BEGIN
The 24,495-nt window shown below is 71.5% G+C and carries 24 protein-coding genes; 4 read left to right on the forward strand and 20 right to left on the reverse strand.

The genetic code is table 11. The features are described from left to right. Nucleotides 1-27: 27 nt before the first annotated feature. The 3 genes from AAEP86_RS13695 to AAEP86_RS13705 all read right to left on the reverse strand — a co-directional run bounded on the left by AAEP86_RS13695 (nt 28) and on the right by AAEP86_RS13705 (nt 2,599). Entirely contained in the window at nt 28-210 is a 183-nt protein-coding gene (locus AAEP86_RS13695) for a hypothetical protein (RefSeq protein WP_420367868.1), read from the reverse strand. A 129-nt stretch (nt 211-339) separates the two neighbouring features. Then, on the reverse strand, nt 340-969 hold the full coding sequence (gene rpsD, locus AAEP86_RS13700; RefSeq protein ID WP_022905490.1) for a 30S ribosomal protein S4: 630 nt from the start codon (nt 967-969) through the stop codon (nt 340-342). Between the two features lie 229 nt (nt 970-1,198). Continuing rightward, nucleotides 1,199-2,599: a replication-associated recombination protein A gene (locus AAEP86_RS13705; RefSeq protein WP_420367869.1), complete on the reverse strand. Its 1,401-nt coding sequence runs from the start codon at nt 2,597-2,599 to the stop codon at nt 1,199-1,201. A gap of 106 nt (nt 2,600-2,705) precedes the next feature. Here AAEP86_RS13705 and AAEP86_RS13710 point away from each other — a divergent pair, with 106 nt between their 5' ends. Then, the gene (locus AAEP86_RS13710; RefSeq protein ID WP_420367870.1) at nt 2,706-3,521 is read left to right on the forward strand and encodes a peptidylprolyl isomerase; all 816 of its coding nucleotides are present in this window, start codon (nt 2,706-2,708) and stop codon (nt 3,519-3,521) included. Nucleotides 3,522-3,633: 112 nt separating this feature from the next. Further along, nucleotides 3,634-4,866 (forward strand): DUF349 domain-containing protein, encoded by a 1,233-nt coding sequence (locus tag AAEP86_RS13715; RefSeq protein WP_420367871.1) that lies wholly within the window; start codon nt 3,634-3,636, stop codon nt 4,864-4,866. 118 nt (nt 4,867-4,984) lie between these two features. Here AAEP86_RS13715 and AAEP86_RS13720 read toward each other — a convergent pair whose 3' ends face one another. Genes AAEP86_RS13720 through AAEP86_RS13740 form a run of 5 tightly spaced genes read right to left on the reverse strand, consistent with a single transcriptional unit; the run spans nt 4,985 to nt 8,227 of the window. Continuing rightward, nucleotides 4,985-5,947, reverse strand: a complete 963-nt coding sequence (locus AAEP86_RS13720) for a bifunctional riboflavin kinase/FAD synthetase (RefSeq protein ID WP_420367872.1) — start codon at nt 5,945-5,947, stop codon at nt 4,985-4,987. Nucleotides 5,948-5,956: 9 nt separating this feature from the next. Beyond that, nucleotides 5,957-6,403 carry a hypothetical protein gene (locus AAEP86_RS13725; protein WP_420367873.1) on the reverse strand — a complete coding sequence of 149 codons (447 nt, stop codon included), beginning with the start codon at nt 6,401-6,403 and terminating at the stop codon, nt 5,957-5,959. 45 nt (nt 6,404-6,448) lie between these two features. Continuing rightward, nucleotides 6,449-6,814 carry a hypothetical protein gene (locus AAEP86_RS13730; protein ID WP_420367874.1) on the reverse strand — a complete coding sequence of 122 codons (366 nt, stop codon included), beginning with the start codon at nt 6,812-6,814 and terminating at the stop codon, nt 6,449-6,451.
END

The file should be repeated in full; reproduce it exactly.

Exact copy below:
The 24,495-nt window shown below is 71.5% G+C and carries 24 protein-coding genes; 4 read left to right on the forward strand and 20 right to left on the reverse strand.

The genetic code is table 11. The features are described from left to right. Nucleotides 1-27: 27 nt before the first annotated feature. The 3 genes from AAEP86_RS13695 to AAEP86_RS13705 all read right to left on the reverse strand — a co-directional run bounded on the left by AAEP86_RS13695 (nt 28) and on the right by AAEP86_RS13705 (nt 2,599). Entirely contained in the window at nt 28-210 is a 183-nt protein-coding gene (locus AAEP86_RS13695) for a hypothetical protein (RefSeq protein WP_420367868.1), read from the reverse strand. A 129-nt stretch (nt 211-339) separates the two neighbouring features. Then, on the reverse strand, nt 340-969 hold the full coding sequence (gene rpsD, locus AAEP86_RS13700; RefSeq protein ID WP_022905490.1) for a 30S ribosomal protein S4: 630 nt from the start codon (nt 967-969) through the stop codon (nt 340-342). Between the two features lie 229 nt (nt 970-1,198). Continuing rightward, nucleotides 1,199-2,599: a replication-associated recombination protein A gene (locus AAEP86_RS13705; RefSeq protein WP_420367869.1), complete on the reverse strand. Its 1,401-nt coding sequence runs from the start codon at nt 2,597-2,599 to the stop codon at nt 1,199-1,201. A gap of 106 nt (nt 2,600-2,705) precedes the next feature. Here AAEP86_RS13705 and AAEP86_RS13710 point away from each other — a divergent pair, with 106 nt between their 5' ends. Then, the gene (locus AAEP86_RS13710; RefSeq protein ID WP_420367870.1) at nt 2,706-3,521 is read left to right on the forward strand and encodes a peptidylprolyl isomerase; all 816 of its coding nucleotides are present in this window, start codon (nt 2,706-2,708) and stop codon (nt 3,519-3,521) included. Nucleotides 3,522-3,633: 112 nt separating this feature from the next. Further along, nucleotides 3,634-4,866 (forward strand): DUF349 domain-containing protein, encoded by a 1,233-nt coding sequence (locus tag AAEP86_RS13715; RefSeq protein WP_420367871.1) that lies wholly within the window; start codon nt 3,634-3,636, stop codon nt 4,864-4,866. 118 nt (nt 4,867-4,984) lie between these two features. Here AAEP86_RS13715 and AAEP86_RS13720 read toward each other — a convergent pair whose 3' ends face one another. Genes AAEP86_RS13720 through AAEP86_RS13740 form a run of 5 tightly spaced genes read right to left on the reverse strand, consistent with a single transcriptional unit; the run spans nt 4,985 to nt 8,227 of the window. Continuing rightward, nucleotides 4,985-5,947, reverse strand: a complete 963-nt coding sequence (locus AAEP86_RS13720) for a bifunctional riboflavin kinase/FAD synthetase (RefSeq protein ID WP_420367872.1) — start codon at nt 5,945-5,947, stop codon at nt 4,985-4,987. Nucleotides 5,948-5,956: 9 nt separating this feature from the next. Beyond that, nucleotides 5,957-6,403 carry a hypothetical protein gene (locus AAEP86_RS13725; protein WP_420367873.1) on the reverse strand — a complete coding sequence of 149 codons (447 nt, stop codon included), beginning with the start codon at nt 6,401-6,403 and terminating at the stop codon, nt 5,957-5,959. 45 nt (nt 6,404-6,448) lie between these two features. Continuing rightward, nucleotides 6,449-6,814 carry a hypothetical protein gene (locus AAEP86_RS13730; protein ID WP_420367874.1) on the reverse strand — a complete coding sequence of 122 codons (366 nt, stop codon included), beginning with the start codon at nt 6,812-6,814 and terminating at the stop codon, nt 6,449-6,451.